Andrew Roth: Robo-advisors typically target millennials to get them into the habit of investing and automate the diversification of investments across different asset classes. Is Endowus doing this as well? Do you have technology that’s automating and rebalancing portfolios, or is there more of a hands-on approach to advice?
Samuel Rhee: We actually do. Robo-advisory services are a part of what we do. But we don’t like the term, because robo-advisors don’t have robo and they don’t advise, so it’s a misnomer. And when we talk to clients, they think there’s some kind of robot with some kind of algorithm to beat the market.
That’s why we didn’t want to be a simplistic, single-product robo, like so many others are. We didn’t want to just buy some exchange-traded funds (ETFs), which anyone can do. And that’s why a lot of robo-adivsors that take an active approach to managing money are no different from any other fund manager. And they normally fail, because 70 percent, 80 percent, or, these days, 90 percent of active investors are actually underperforming.
What we are is a total wealth platform, like a digital private bank. It’s an open platform, where we work with more than 50 fund managers to offer best-in-class products. We have algorithms and technology that help to personalize, curate, and match the right kind of products to clients, like the Amazon and Netflix model of curation. We do a lot of due diligence and product screening, which is the advisory piece to help screen out all the bad products. So we offer only best-in-class products and lower the cost at every layer.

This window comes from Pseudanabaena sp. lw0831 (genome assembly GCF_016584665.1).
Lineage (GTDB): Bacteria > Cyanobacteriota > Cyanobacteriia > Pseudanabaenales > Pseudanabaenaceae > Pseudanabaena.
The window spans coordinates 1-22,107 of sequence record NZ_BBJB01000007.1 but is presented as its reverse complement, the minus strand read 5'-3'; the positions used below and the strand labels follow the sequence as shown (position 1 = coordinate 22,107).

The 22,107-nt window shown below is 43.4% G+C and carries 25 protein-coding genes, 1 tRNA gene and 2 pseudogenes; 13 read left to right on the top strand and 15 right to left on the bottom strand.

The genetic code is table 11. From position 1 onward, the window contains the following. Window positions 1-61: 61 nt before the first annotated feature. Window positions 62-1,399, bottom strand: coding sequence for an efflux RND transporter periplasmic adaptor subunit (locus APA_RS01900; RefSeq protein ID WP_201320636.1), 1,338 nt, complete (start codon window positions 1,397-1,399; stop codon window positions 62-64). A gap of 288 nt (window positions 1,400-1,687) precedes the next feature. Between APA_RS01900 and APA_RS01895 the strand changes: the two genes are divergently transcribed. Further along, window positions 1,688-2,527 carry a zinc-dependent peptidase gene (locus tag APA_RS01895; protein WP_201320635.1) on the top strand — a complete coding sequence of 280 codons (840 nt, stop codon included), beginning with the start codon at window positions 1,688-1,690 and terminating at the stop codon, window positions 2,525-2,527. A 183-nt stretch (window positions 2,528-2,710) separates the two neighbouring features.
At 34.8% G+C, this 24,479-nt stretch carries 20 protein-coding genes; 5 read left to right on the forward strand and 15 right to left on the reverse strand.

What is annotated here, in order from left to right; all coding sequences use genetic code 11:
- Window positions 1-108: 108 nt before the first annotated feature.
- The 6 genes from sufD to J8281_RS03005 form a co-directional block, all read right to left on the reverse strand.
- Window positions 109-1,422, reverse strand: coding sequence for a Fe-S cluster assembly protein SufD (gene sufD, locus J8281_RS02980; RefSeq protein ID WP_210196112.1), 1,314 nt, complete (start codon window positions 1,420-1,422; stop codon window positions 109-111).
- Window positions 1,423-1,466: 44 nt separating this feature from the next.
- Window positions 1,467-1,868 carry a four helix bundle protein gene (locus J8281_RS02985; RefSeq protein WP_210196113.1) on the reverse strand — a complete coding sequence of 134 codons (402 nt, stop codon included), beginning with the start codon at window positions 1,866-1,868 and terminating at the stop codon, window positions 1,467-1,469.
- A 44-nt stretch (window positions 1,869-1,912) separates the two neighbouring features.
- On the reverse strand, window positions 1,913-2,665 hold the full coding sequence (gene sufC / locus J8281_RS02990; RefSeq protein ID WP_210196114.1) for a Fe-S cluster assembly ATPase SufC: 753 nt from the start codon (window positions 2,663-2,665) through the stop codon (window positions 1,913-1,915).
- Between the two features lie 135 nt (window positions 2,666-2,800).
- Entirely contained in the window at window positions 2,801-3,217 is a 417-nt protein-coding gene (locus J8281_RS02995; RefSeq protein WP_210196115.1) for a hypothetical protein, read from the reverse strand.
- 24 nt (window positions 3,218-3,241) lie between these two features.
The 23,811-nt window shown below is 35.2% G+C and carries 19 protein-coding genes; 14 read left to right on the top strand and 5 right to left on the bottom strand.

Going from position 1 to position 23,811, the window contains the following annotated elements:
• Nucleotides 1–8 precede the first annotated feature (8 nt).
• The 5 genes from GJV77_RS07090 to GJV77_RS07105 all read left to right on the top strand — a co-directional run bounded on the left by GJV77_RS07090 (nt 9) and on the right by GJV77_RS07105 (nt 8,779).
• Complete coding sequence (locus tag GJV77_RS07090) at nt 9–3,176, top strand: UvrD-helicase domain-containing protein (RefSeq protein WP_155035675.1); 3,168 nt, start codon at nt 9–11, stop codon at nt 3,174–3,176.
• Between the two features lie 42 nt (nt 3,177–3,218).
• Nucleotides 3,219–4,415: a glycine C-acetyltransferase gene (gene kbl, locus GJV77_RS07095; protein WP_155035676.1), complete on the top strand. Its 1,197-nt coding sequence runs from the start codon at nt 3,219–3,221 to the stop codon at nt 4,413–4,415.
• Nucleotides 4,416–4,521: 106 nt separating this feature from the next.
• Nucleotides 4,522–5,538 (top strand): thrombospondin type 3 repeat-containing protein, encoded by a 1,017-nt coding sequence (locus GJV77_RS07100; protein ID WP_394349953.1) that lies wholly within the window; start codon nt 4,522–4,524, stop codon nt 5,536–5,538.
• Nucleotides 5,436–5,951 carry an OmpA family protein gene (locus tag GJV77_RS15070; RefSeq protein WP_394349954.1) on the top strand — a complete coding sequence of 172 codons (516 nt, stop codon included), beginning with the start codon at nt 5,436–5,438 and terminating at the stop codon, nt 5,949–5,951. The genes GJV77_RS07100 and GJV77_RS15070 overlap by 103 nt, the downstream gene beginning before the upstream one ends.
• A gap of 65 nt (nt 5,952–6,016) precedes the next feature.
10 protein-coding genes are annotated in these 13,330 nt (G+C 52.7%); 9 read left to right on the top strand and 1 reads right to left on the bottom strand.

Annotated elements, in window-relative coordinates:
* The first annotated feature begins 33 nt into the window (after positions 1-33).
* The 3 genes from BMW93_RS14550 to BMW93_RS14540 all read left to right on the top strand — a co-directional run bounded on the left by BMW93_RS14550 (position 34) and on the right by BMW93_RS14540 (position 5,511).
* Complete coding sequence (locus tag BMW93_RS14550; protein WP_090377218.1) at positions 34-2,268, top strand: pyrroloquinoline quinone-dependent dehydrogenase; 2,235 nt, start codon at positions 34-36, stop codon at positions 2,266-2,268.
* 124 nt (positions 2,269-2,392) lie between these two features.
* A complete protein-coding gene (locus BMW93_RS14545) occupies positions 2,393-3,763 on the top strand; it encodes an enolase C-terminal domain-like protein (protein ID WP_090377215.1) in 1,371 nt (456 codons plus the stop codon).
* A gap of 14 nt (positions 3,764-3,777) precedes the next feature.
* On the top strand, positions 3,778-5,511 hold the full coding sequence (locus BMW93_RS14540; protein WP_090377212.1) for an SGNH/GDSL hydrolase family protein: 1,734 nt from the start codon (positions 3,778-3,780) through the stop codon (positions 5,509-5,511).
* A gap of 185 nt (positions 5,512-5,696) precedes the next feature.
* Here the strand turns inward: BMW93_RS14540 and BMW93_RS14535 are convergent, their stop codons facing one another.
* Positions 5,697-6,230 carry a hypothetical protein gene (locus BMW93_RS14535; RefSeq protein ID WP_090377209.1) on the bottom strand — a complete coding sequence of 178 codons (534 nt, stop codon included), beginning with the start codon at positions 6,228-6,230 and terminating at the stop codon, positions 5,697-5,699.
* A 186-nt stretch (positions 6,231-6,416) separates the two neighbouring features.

For example, we introduced this amazing concept of 100 percent trailer-fee rebates. Here in Singapore and across Asia, distributors of financial products aren’t paid by clients. The client pays the product seller, who then gives a kickback commission to the distributor, which is called a trailer fee. These fees are illegal in Europe and some other developed markets, because you’re getting paid a commission for selling financial products, but you’re hiding it from the client, so there’s no transparency. There’s also misalignment because you’re always going to try to push the products that pay you the highest fees.
Andrew Roth: It’s an obvious conflict of interest.
Samuel Rhee: Absolutely. Conflict of interest everywhere. But the biggest thing is that people don’t know it, so there’s an education piece to this. We just announced that, through this program, we’ve returned more than S$2 million in cash to clients, refunding them all of these commissions that most advisors keep. But we decided to give the commissions back to clients to be totally transparent and completely aligned with the clients’ best interests.